On the afternoon of July 20, 1998, the Liberian passenger
ship Ecstasy had departed the Port of Miami, Florida, en route to Key
West, Florida, with 2,565 passengers and 916 crewmembers on board when
a fire started in the main laundry shortly after 1700. The fire migrated
through the ventilation system to the aft mooring deck where mooring lines
ignited, creating intense heat and large amounts of smoke. As the Ecstasy
was attempting to reach an anchorage north of the Miami sea buoy, the
vessel lost propulsion power and steering and began to drift. The master
then radioed the U.S. Coast Guard for assistance. A total of six tugboats
responded to help fight the fire and to tow the Ecstasy. The fire was
brought under control by onboard firefighters and was officially declared
extinguished about 2109. Fourteen crewmembers and eight passengers suffered
minor injuries. One passenger who required medical treatment as a result
of a pre-existing condition was categorized as a serious injury victim
because of the length of her hospital stay. Carnival Corporation, Inc.,
the owner of the Ecstasy, estimated that losses from the fire and associated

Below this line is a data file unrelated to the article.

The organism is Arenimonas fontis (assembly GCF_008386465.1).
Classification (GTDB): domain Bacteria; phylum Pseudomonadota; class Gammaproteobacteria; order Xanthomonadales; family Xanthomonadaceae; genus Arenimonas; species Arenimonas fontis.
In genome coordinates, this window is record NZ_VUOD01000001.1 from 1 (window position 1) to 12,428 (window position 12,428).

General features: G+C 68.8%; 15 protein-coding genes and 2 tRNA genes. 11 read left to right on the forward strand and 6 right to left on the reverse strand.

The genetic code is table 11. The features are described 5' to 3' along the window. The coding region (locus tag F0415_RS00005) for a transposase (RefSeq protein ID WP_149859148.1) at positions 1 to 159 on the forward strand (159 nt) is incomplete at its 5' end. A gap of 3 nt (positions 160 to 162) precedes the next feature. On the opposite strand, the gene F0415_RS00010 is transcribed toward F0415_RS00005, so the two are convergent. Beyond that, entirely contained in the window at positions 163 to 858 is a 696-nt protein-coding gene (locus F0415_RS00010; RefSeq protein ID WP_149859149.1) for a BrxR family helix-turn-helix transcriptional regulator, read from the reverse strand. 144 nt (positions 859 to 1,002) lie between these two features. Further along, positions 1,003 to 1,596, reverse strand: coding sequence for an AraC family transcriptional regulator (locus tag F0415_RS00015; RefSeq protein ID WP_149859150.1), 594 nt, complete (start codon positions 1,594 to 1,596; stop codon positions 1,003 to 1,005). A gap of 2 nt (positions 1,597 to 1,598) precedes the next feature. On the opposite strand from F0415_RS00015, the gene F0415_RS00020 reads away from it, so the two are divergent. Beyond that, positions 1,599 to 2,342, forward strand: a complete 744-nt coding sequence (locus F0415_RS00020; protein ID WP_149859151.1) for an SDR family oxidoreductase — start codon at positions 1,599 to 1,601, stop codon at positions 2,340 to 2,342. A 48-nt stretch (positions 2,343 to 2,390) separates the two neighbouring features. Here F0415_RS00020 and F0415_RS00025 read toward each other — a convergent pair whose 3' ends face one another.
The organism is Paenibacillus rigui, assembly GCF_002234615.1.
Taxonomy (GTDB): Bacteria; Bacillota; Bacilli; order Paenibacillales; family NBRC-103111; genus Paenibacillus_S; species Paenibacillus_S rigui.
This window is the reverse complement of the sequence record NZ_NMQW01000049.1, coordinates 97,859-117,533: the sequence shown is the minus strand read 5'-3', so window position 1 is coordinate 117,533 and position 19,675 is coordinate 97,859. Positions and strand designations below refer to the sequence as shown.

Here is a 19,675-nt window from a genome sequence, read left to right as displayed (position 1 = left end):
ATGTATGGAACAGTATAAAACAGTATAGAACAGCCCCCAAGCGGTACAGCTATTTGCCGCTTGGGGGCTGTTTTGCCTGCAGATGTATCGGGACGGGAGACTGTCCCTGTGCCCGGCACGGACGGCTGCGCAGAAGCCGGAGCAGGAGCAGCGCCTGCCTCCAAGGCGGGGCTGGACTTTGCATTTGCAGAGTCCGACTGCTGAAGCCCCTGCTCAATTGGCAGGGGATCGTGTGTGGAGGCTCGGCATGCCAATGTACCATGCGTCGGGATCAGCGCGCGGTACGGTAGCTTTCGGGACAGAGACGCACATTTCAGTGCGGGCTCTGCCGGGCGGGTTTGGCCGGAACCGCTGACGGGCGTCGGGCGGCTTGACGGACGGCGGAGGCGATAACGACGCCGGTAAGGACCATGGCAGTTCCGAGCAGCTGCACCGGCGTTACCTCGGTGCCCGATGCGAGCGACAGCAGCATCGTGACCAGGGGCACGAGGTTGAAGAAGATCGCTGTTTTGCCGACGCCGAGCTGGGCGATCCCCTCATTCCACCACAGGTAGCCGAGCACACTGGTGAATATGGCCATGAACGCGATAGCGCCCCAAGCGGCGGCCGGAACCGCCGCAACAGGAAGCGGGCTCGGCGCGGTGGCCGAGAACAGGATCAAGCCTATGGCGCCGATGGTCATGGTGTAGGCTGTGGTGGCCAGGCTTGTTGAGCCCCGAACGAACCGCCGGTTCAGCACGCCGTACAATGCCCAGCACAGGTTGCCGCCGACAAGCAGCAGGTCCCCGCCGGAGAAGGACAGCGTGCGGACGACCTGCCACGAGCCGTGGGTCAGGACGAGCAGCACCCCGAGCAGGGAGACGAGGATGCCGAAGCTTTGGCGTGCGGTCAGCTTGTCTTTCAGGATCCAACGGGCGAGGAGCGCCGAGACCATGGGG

damages exceeded $17 million.
The National Transportation Safety Board determines that the
probable cause of fire aboard the Ecstasy was the unauthorized welding
by crewmembers in the main laundry that ignited a large accumulation
of lint in the ventilation system and the failure of Carnival Cruise
Lines to maintain the laundry exhaust ducts in a fire-safe condition.
Contributing to the extensive fire damage on the ship was the lack
of an automatic fire suppression system on the aft mooring deck
and the lack of an automatic means of mitigating the spread of smoke
and fire through the ventilation ducts.
The major safety issues discussed in this report are as follows:
• Adequacy of management safety oversight;
• Adequacy of the fire protection systems;
• Adequacy of passenger and crew safety; and
• Adequacy of engineering system design.